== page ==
Thunder Bay (June 16, 2020) – The Thunder Bay police arrested and charged a 56-year-old Calgary woman as a result of an investigation into a suspected elder financial abuse. The accused is a family member of the 82-year-old victim and allegedly stole about $100,000 over five months. The suspected woman turned herself in to police on June 11.
Thunder Bay police arrested a Calgary woman who is accused of defrauding one of her relatives as a result of an investigation into suspected elder financial abuse, according to a press release from June 15.
Suspicious banking activity led to arrest in elder financial abuse
In May of this year, a concerned family member of the 82-year-old victim reported a suspicious banking activity to the police.
Elder financial abuse is not always easy to recognize. The British Columbia Securities Commission (BCSC) describes five common warning signs for elder financial abuse. First, unusual financial transactions, such as bank withdrawals or the liquidation of investments is a red flag for financial exploitation. Second, the sudden inability to pay bills, and third, when they are no longer buying things they need such as clothes, groceries, or medications. The fourth warning sign is when they assume financial responsibility for a family member, or fifth, if they suddenly change their feelings about a particular person such as unusual fear.
During a six-week investigation, a Thunder Bay Crimes Against Seniors investigator discovered numerous suspicious banking transactions totaling more than $82,000 over five months. Additionally, the investigation revealed other fraudulent means that amount to another $20,000 that was siphoned out of the senior’s bank account. The police identified the 56-year-old Calgary woman, who is a family member of the victim, as the suspect connected to the financial elder abuse.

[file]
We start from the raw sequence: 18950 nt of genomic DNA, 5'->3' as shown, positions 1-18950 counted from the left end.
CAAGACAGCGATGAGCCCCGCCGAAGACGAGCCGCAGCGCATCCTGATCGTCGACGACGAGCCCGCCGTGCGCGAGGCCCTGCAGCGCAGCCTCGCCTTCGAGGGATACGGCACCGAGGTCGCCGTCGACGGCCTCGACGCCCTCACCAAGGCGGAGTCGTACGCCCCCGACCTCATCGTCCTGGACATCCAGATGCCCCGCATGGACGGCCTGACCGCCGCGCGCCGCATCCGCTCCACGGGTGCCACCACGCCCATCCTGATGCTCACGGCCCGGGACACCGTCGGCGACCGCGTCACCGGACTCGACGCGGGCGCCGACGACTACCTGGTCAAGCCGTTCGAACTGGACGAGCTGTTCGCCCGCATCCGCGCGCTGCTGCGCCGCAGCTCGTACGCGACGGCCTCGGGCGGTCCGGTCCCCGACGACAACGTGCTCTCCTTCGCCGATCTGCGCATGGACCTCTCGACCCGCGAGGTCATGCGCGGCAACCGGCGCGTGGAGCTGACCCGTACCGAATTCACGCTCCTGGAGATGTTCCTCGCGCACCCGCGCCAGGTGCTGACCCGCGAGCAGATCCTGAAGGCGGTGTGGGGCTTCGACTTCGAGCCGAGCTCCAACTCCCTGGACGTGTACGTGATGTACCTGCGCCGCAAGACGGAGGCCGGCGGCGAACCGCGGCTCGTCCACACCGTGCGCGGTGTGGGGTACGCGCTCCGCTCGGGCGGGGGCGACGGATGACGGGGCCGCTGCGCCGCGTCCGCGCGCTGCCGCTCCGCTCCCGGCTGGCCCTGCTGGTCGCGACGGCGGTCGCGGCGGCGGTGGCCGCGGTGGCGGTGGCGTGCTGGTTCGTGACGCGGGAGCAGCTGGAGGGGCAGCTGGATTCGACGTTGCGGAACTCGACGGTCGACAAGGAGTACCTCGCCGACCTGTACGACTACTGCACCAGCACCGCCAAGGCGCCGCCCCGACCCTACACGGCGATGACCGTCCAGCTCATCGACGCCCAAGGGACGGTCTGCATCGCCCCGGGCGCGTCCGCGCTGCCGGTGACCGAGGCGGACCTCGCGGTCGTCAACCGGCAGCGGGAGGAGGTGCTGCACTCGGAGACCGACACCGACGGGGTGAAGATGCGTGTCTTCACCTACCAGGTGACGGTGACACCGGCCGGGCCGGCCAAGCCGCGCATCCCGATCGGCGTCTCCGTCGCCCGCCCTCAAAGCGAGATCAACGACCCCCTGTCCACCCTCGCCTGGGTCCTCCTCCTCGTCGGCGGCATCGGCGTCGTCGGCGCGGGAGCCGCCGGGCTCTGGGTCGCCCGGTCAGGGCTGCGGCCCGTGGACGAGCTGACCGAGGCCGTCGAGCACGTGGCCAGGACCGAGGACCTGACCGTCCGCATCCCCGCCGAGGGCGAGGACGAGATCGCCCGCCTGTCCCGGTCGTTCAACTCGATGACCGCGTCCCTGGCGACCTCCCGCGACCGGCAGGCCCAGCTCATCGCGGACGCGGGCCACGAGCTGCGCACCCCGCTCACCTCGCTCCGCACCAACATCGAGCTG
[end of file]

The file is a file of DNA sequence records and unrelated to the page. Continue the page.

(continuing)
Personal relationships are often the core of elder financial abuse
The accused turned herself in to the police on June 11. She has been charged with Fraud Over $5,000, Theft Over $5,000, Criminal Breach of Trust, and Theft by Person Holding Power of Attorney. The woman is scheduled to appear in court on August 28.
Yesterday was World Elder Abuse Awareness Day. Elder financial abuse is the most common form of elder abuse. It is usually inflicted by people closest to the seniors including family members, caregivers, and friends.
‘Elder abuse is a serious and growing problem,’ stated the OPP. ‘It is estimated that six to 10 per cent of seniors aged 65 and over residing in Ontario are abused. Abuse can occur anywhere, including in your own home, home of the caregiver, long-term care homes, retirement homes, assisted living facilities and hospitals.’
The growing incidents of scams involving older people are putting many at risk, threatening to strip them of their assets, their confidence, and their safety. Elder financial abuse often remains unreported until a large portion of an older person’s savings is gone. For that reason, it is important to talk with elder loved ones about finances and watch for the signs of elder abuse.
Marina Burghard writes for Canadian Fraud News about fraud-related cases, whistleblower, jurisdiction, identity theft, consumer protection, etc. – essentially about scams and how to protect yourself against this kind of fraudulent criminal behavior. She holds a Master’s degree in Political Science where her interest in criminology grew. Besides fraud, Marina’s scientific interest lies in terrorism, extremism and how to deal with it as a society.